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July 25, 2016 / 19 Tammuz, 5776

Posts Tagged ‘mother’

A Soldier’s Mother: Who Am I?

Monday, May 16th, 2016
The thing about comments on a blog is that the blog owner has a bunch of choices. The first choice is whether to allow unmoderated comments. As any Israeli can tell you, no Israeli blog and few Jewish blogs are safe from harassment and so, the first choice for most is pretty obvious – we moderate all comments.

The second choice is how to handle comments that are less than complimentary either to the core issues you present or to a stand you have taken. More than once, I have had people ask me in anger why I didn’t put their comments through – and the answer is always the same…because I don’t have to, this is my blog, my life and I present it as I live it. Take it, leave it, love it, hate it – it’s mine.

Sometimes, I put comments through and then answer them; sometimes I leave it to others to respond. Sometimes, I choose not to put them through at all…my right.

Sometimes, I post them, like this: Mahmood Says…

Sometimes, I put them all together… like this: Comments on Comments…

A few days ago, I posted Six Million Tears. today, Anonymous # 478 (or is it #479?) sent me this:

As a Jew living in Germany, by choice. I ask you this – who are you to condemn a whole people? Who are you to pronounce them without forgiveness, damned for ever? My family bled and suffered and died there, and yet we are still here. And we have chosen to never forget, but to find future and hope. Who are you to pronounce Judgement? You are not G-d!

I put the comment through but decided I needed more space to respond, as so I do that here:

You say you are a Jew living in Germany by choice, I’ll confess that this is a choice I do not understand but I wish you well there. I will pray for your safety because I have many doubts and concerns for the Jews who live in Europe.

You ask me who I am to condem a whole people? I will be honest and say that it is not I that may have condemned them but, if anything, that would be their actions, their choices. If they are to be condemned for all time, I doubt I have the power to be the one to do it.

Who am I to pronounce them without forgiveness, damned forever? Well, Judaism is different than other religions. While other religions grant individuals to pronounce God’s forgiveness, we do not. We believe there are two elements of forgiveness. The first is God – who are we to think we can grant God’s forgiveness? I certainly didn’t do that. God is the true and ultimate judge and I would be a fool if I believed that I could speak for God. The second is the person or people who are wronged. I cannot forgive the Nazis for the murders they committed. The only ones who can forgive that are dead. They murdered the ones who could grant them forgiveness. They also need forgiveness from those they wronged but did not kill.

I can tell you to his dying day, my grandfather never forgave the Germans…sadly, he never forgave himself for being unable to earn enough money in America to bring his mother and sisters to safety. To his dying day, my father-in-law never forgave the Germans…and sadly, he never forgave himself for not being near when the Germans came for his parents. My mother-in-law never forgave the Germans either, but worse, she lived her entire life under the shadows of what she survived.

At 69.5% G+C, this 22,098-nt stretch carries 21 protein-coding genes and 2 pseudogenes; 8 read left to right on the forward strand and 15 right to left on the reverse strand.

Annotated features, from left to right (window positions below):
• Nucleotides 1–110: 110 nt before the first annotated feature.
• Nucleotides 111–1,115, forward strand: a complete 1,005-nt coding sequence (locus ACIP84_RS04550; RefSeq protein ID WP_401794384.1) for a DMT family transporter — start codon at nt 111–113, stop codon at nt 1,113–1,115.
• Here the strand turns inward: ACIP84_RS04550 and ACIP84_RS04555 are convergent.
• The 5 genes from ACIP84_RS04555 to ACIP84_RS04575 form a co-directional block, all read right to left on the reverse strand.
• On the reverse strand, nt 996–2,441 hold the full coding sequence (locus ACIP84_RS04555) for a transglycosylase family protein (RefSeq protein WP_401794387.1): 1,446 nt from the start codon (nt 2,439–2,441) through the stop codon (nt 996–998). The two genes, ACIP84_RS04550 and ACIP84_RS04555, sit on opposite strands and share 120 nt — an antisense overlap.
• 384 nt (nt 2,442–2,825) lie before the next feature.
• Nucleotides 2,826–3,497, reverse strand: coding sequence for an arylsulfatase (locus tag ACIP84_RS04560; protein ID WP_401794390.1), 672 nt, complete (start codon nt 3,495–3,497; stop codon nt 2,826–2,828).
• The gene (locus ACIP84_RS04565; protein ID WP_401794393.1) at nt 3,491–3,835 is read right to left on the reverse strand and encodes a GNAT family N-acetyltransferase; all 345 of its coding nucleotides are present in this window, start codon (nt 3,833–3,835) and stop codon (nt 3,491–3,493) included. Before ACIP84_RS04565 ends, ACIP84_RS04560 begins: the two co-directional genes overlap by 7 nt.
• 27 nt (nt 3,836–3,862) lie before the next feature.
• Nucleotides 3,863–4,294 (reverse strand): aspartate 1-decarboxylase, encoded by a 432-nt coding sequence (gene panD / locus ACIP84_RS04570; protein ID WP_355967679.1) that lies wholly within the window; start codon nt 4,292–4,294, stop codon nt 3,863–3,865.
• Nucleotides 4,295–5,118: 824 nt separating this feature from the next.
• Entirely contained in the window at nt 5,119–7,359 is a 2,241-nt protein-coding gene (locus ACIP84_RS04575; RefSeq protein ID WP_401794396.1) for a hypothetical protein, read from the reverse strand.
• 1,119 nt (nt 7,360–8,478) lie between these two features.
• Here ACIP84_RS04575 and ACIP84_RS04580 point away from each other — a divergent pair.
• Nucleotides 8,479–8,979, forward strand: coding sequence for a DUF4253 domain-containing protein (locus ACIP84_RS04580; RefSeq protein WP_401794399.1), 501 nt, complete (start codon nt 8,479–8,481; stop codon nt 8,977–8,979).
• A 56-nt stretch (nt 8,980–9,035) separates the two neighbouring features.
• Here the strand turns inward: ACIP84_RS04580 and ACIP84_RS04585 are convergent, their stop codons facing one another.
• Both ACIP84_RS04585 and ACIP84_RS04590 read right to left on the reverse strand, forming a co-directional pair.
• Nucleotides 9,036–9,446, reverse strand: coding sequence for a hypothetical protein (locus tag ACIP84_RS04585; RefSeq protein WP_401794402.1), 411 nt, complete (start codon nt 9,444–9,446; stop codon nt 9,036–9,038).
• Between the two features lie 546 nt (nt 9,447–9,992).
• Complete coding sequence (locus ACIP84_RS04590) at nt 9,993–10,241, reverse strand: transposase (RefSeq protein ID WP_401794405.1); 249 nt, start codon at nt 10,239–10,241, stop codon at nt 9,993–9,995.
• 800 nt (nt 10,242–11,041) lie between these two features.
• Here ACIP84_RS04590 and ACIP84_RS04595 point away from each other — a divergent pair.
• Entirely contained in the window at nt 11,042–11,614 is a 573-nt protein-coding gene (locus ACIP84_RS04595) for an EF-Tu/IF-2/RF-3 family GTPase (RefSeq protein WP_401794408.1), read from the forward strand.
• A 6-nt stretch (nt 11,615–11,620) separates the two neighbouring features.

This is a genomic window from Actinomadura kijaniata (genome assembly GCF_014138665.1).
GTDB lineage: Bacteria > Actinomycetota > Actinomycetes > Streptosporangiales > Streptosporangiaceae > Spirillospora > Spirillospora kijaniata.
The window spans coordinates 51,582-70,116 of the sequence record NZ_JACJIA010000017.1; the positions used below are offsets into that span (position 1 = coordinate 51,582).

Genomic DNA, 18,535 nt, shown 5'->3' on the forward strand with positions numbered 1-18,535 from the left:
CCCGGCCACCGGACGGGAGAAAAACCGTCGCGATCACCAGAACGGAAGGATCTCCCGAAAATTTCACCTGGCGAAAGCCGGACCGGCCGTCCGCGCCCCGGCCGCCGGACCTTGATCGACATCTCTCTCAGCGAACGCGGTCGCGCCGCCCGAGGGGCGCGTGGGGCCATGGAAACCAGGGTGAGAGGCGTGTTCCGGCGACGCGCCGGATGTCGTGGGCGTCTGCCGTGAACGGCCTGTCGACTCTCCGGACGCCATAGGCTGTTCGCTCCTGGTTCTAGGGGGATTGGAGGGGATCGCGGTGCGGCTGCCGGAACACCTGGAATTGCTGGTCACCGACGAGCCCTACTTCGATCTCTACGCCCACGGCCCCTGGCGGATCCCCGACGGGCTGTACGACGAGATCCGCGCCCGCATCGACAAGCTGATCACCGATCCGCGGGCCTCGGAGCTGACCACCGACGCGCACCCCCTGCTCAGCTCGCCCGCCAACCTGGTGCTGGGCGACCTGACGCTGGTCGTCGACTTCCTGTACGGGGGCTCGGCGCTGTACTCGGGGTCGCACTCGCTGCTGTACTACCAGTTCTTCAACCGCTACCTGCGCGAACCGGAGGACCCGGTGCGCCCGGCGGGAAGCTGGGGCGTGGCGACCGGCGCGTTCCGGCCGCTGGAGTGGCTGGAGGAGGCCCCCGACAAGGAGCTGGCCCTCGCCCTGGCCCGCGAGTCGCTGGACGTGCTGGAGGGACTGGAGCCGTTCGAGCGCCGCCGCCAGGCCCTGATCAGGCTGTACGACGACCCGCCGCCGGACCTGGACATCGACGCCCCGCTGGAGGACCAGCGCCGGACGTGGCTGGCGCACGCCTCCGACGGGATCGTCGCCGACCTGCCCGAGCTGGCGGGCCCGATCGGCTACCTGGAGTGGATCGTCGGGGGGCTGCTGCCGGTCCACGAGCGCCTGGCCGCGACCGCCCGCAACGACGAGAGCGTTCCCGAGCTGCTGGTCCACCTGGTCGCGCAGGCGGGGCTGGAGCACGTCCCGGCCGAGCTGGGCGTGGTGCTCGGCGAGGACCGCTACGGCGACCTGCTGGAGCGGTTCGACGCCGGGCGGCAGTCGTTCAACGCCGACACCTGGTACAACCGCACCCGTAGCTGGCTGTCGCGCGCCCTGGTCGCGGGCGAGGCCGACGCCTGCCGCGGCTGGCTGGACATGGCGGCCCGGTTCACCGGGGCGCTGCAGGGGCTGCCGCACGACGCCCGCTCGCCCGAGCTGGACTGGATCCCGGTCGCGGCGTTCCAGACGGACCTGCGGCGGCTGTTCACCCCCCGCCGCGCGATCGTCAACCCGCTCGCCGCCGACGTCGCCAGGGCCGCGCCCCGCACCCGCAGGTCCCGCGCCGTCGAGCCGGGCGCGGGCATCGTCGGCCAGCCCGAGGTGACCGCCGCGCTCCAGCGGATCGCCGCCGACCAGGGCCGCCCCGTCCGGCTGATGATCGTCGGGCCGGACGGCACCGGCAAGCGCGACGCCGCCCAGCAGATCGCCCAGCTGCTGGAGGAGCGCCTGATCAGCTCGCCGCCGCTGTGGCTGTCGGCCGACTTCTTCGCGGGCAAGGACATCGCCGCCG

You say your family bled and suffered and died there, and yet you are still there. If I were to say what is in my mind, I would say you are a fool. But my heart tells me I should be more diplomatic, more understanding. I don’t know what keeps you in Germany – is it money?  Is it allegienece to the Deutschland? Whatever it is, it’s a mystery to me.

My family and that of my husband bled, starved, were gassed and cremated. Those that survived gathered together and looked for the farthest places they could get to – Australia, Palestine, the United States. They wanted Palestine but the British blocked them; they got some visas for Australia but were not willing to be separated from their siblings and so lied and said they too were denied. And when the visas finally came through, they fled Europe for America.

You say you will never forget but choose to find future and hope and I commend you for that. I hope you will work hard to educate your friends and neighbors so that they too never forget. As for the future and hope – I live in a land filled with both; they are forever on our minds and in our hears.

And finally you ask who I am to pronounce judgment – and I tell you that I have not. I have simply said what I believe, what I felt when I was in Germany. It was a thought that crossed my mind. I found the Germans to be wonderful, interested, caring people. That was, for me, a wonderful thing. I went expecting to be challenged, to feel threatented. The first time I saw German eyes drop down and look at my Jewish star, I wondered if I had been wrong, over-proud, in wearing it. When he raised his eyes and said in a questioning tone, “Israel?” I felt my body clench but refused, in my mind, to back down and so, almost defiantly, I answered, “Yes!”

I did not expect him to smile, but he did. I did not expect the other Germans next to him to smile either, but they did. One turned to me and said, “hava nagila” and another said “shalom aleichem” – and I too smiled.